Ron Huldai, Mayor of the Municipality of Tel Aviv, commented, “We see the opening of the Amir Building as a landmark moment to inaugurate our Tel Aviv Global City initiative, a strategic plan that follows an investment of $250 million in our cultural and historical institutions over the past decade. To make Tel Aviv Global City a part of everyone’s life from the very beginning, we will launch The Year of Art in September 2011. The city will present a calendar of dozens of exhibitions, conferences, community projects, educational initiatives and festivals, many of them with international partners—and as the centerpiece, we will celebrate the opening of the Herta and Paul Amir Building.”
Paul Amir, the Los Angeles-based real-estate developer and philanthropist who with his wife Herta provided the naming gift for the building, stated, “We feel privileged to have been able to advance the work of the Tel Aviv Museum of Art, an institution that is truly at the heart of Israel’s creative community. With this exceptional building by Preston Scott Cohen, and with the ability to showcase the work of Israel’s artists as never before, the Museum now has the potential to step up to a prominent new role on the international scene, to the benefit of everyone.”
The architectural competition for the Herta and Paul Amir Building was conducted in the first half of 2003. Design development began in 2005, and the groundbreaking was held in 2007.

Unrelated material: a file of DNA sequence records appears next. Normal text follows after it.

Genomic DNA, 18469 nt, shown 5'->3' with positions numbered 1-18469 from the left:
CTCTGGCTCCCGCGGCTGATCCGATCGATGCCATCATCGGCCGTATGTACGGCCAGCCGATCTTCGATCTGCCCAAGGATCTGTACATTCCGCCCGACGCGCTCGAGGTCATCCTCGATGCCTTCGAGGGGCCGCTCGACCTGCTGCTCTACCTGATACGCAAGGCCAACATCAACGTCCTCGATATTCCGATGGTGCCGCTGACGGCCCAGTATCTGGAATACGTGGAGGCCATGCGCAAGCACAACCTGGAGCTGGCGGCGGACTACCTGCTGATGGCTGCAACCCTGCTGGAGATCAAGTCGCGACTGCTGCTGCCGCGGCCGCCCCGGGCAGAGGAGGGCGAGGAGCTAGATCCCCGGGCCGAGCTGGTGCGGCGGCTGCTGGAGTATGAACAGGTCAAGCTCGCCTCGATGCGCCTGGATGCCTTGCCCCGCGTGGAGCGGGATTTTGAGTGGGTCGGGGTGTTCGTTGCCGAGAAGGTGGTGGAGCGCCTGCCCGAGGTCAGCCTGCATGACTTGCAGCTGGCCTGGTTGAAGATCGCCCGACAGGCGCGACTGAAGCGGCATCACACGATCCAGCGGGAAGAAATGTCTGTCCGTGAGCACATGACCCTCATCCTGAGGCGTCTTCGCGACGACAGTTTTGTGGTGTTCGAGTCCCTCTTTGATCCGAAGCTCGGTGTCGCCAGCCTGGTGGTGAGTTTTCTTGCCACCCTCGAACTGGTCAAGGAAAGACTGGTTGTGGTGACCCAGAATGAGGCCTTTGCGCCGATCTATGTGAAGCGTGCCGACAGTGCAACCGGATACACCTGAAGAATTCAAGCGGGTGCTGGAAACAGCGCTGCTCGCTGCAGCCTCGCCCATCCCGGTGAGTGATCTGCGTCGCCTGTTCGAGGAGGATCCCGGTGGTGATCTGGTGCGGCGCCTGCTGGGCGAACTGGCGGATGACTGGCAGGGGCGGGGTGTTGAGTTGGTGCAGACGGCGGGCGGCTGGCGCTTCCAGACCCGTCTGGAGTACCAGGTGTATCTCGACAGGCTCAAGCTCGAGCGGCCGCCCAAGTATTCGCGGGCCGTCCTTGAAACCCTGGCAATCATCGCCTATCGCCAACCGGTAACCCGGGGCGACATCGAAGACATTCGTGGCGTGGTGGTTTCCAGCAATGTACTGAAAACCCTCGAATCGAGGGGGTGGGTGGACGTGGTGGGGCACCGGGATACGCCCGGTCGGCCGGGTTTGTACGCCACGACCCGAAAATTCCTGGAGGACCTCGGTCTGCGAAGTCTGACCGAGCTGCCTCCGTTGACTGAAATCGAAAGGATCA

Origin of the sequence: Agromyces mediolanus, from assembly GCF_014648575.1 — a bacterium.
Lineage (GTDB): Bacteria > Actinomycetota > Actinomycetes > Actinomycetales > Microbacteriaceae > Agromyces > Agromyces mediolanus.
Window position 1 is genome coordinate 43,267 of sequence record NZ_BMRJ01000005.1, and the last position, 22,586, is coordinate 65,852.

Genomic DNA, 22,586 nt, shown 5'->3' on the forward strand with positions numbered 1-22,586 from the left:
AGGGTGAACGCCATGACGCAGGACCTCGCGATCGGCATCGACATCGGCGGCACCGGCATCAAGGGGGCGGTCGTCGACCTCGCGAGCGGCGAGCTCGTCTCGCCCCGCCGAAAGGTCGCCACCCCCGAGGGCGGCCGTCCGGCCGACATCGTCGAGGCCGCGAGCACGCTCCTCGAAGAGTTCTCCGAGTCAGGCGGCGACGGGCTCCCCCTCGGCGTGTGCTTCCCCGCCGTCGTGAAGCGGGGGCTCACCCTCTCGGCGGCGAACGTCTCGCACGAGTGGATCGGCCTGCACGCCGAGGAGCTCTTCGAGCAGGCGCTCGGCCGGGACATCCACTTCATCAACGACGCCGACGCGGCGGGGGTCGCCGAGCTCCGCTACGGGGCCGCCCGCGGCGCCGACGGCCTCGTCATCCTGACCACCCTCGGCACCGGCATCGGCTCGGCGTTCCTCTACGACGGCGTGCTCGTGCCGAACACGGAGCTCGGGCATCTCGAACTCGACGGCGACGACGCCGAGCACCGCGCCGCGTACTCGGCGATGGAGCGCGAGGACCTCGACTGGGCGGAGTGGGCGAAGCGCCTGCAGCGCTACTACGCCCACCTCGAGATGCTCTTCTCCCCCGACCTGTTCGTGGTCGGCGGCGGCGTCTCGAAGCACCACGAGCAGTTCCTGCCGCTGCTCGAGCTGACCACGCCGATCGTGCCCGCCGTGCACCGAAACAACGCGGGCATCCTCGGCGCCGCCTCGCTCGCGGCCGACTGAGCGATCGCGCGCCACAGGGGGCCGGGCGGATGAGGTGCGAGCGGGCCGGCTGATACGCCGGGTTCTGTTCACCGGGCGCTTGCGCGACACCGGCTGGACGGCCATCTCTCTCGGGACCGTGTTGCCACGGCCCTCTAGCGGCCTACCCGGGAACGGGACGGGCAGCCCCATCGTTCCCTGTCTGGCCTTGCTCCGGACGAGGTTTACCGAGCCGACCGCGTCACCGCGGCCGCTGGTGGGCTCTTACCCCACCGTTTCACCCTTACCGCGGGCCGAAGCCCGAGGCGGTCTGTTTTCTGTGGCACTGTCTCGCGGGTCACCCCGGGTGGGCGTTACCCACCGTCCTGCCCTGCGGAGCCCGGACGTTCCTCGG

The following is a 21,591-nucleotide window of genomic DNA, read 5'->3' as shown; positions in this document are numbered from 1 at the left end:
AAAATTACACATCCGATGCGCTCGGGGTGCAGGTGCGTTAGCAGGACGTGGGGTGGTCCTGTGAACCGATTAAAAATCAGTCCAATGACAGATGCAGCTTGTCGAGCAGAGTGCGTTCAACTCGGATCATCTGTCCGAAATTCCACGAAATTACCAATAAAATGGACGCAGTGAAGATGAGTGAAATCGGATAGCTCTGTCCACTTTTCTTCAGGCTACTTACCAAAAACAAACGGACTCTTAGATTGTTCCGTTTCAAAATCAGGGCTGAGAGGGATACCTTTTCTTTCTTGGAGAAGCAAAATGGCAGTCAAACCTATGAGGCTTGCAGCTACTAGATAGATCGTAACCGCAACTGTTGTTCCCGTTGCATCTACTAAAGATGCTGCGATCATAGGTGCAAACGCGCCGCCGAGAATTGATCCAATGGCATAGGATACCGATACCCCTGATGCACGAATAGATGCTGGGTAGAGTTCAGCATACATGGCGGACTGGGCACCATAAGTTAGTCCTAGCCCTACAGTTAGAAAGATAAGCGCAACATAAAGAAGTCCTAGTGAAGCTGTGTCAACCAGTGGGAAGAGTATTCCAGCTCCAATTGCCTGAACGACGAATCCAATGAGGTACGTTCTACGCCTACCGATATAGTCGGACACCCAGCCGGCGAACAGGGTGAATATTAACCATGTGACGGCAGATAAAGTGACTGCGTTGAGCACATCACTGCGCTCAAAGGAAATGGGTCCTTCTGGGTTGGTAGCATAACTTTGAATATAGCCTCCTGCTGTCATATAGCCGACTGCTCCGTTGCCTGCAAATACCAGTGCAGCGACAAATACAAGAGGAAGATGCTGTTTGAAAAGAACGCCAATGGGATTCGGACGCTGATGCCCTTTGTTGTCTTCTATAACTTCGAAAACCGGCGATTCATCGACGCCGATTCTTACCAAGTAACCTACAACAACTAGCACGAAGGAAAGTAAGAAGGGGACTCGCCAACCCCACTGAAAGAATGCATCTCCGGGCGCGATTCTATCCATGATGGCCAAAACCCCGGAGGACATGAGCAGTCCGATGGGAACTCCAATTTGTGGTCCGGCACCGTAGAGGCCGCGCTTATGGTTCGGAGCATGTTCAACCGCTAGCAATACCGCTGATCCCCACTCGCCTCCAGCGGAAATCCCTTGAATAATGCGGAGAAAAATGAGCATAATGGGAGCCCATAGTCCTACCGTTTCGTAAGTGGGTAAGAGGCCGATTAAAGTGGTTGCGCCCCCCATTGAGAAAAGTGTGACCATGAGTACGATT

The Museum campus is located in the heart of Tel Aviv, immediately adjacent to the Golda Meir Cultural & Art Center (with the New Israeli Opera and the Cameri Theater) and the Beit Ariela Municipal Library. The existing main building, a 175,000-square-foot structure by Dan Eytan and Yitzchak Yashar, opened in 1971 and was expanded with an 11,300-square-foot Sculpture Garden (opened 1996) and the 32,300-square-foot Gabrielle Rich Wing (Dan Eytan, 1999).
When the Amir Building opens tomorrow, galleries in the main building that were previously used for Israeli art, photography, video, and design and architecture will be dedicated to the Museum’s extensive program of changing exhibitions. The central Sam and Ayala Zacks Gallery in the main building, previously used for changing exhibitions , will now be dedicated to an installation from the permanent collection of European and American art from the era after World War II.
Find plans and drawings of the building in the image gallery below. For an in-depth ShowCase feature, including additional photographs, head over to our sister site Archinect.